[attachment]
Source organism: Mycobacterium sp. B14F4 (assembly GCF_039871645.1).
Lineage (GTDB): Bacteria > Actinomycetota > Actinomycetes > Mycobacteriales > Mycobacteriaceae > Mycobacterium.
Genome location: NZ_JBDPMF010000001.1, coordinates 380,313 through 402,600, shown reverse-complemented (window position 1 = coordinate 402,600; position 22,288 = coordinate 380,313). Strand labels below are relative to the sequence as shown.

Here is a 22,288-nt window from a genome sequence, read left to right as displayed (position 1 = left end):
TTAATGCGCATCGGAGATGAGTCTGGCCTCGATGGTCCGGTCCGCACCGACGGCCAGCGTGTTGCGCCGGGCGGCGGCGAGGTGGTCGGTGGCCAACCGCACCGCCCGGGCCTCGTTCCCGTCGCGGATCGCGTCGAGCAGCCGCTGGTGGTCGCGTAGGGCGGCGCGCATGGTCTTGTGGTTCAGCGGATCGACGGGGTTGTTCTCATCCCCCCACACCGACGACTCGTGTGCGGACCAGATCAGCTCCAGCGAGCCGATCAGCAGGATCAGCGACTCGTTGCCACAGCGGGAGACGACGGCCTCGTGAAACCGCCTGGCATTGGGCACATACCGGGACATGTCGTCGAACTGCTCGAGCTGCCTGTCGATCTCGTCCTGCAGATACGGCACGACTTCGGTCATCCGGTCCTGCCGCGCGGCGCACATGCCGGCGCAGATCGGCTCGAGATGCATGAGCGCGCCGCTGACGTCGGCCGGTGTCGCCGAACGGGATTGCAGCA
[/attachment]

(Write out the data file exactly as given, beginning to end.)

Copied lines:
Source organism: Mycobacterium sp. B14F4 (assembly GCF_039871645.1).
Lineage (GTDB): Bacteria > Actinomycetota > Actinomycetes > Mycobacteriales > Mycobacteriaceae > Mycobacterium.
Genome location: NZ_JBDPMF010000001.1, coordinates 380,313 through 402,600, shown reverse-complemented (window position 1 = coordinate 402,600; position 22,288 = coordinate 380,313). Strand labels below are relative to the sequence as shown.

Here is a 22,288-nt window from a genome sequence, read left to right as displayed (position 1 = left end):
TTAATGCGCATCGGAGATGAGTCTGGCCTCGATGGTCCGGTCCGCACCGACGGCCAGCGTGTTGCGCCGGGCGGCGGCGAGGTGGTCGGTGGCCAACCGCACCGCCCGGGCCTCGTTCCCGTCGCGGATCGCGTCGAGCAGCCGCTGGTGGTCGCGTAGGGCGGCGCGCATGGTCTTGTGGTTCAGCGGATCGACGGGGTTGTTCTCATCCCCCCACACCGACGACTCGTGTGCGGACCAGATCAGCTCCAGCGAGCCGATCAGCAGGATCAGCGACTCGTTGCCACAGCGGGAGACGACGGCCTCGTGAAACCGCCTGGCATTGGGCACATACCGGGACATGTCGTCGAACTGCTCGAGCTGCCTGTCGATCTCGTCCTGCAGATACGGCACGACTTCGGTCATCCGGTCCTGCCGCGCGGCGCACATGCCGGCGCAGATCGGCTCGAGATGCATGAGCGCGCCGCTGACGTCGGCCGGTGTCGCCGAACGGGATTGCAGCA